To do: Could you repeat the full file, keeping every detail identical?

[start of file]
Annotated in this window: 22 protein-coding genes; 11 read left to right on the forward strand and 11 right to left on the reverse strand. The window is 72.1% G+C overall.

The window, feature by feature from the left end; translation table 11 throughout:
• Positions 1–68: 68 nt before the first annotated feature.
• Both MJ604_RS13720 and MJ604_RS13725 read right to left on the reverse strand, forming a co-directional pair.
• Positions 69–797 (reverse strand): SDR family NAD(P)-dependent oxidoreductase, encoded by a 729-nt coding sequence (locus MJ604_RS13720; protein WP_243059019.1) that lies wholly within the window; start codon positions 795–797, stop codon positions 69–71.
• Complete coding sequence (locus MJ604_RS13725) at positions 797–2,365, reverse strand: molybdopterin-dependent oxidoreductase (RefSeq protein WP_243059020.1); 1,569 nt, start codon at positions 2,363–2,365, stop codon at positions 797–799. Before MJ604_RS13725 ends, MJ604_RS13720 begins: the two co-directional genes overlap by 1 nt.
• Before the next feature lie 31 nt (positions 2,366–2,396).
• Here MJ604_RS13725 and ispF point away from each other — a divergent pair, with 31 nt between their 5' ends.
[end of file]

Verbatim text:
Annotated in this window: 22 protein-coding genes; 11 read left to right on the forward strand and 11 right to left on the reverse strand. The window is 72.1% G+C overall.

The window, feature by feature from the left end; translation table 11 throughout:
• Positions 1–68: 68 nt before the first annotated feature.
• Both MJ604_RS13720 and MJ604_RS13725 read right to left on the reverse strand, forming a co-directional pair.
• Positions 69–797 (reverse strand): SDR family NAD(P)-dependent oxidoreductase, encoded by a 729-nt coding sequence (locus MJ604_RS13720; protein WP_243059019.1) that lies wholly within the window; start codon positions 795–797, stop codon positions 69–71.
• Complete coding sequence (locus MJ604_RS13725) at positions 797–2,365, reverse strand: molybdopterin-dependent oxidoreductase (RefSeq protein WP_243059020.1); 1,569 nt, start codon at positions 2,363–2,365, stop codon at positions 797–799. Before MJ604_RS13725 ends, MJ604_RS13720 begins: the two co-directional genes overlap by 1 nt.
• Before the next feature lie 31 nt (positions 2,366–2,396).
• Here MJ604_RS13725 and ispF point away from each other — a divergent pair, with 31 nt between their 5' ends.